Critical Theory and Social Justice (CTSJ) is the only undergraduate academic department of its kind in the U.S. Since 2006, the CTSJ major has graduated students with rigorous training in critical theory and transformative political practice. At the heart of the program is an interrogation of intersecting structures of power. Our three pillars of inquiry are interdisciplinary thought, intersectional analysis, and critical interventions. The department emphasizes the necessary relationship between critical thought and political action. Majors will learn ethical tools to effectively work within formal structures of politics and grassroots activism, and employ creative and inventive approaches to seemingly intractable problems. Majors will learn the functions and processes of formal political institutions, as well as radically transformative modes of resistance, which precede and exceed oppression. As students advance through the major, they will study in academic disciplines as diverse as psychology, political science, decolonial theory, critical race theory, Black studies, Indigenous studies, feminist theory, queer theory, biopolitics, post-modern political theory, and gender and sexuality studies. 

The major has a strong emphasis on praxis. Students are required to participate in the Justice Bootcamp and the Justice Practicum. Beyond the classroom, students will be given the opportunity to engage in a clinical practicum, participate in the editorial process of the Critical Theory and Social Justice Journal, study abroad, and participate in the summer research program. Past majors facilitated local development of a neighborhood museum in the Lower Ninth Ward of New Orleans, authored foundational work in the Menarchist Movement, and gone on to become public intellectuals, community activists, and agents of political and social change at all levels of government and in non-governmental organizations.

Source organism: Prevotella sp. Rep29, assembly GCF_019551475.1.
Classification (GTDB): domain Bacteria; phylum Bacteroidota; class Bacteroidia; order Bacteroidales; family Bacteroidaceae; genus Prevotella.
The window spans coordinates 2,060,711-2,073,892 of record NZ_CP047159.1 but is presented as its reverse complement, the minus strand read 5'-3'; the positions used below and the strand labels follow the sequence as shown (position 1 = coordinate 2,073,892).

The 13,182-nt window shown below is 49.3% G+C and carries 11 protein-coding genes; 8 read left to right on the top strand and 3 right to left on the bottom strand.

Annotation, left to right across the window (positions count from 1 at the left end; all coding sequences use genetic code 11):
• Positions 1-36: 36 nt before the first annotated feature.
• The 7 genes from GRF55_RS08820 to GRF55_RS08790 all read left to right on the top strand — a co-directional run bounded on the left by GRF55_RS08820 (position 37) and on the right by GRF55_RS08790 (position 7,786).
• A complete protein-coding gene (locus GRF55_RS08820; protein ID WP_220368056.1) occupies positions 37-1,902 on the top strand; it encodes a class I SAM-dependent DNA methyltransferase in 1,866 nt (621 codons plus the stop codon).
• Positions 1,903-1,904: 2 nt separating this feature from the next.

Courses within the department are divided into three levels. Classes taught at the 100-level teach and train students how to think and act critically and rigorously across a wide range of topics, including race, gender, sexuality, and nationality. Classes taught at the 200-level teach students how to think and write clearly and analytically about methodologies and concepts. Students will also learn to speak thoughtfully and cogently in the classroom and in public places. At the 300-level students will develop competency in the intersecting bodies of work that constitute critical theory and social justice. Students in 300-level classes will be expected to develop and write research papers that demonstrate a facility with transdisciplinarity.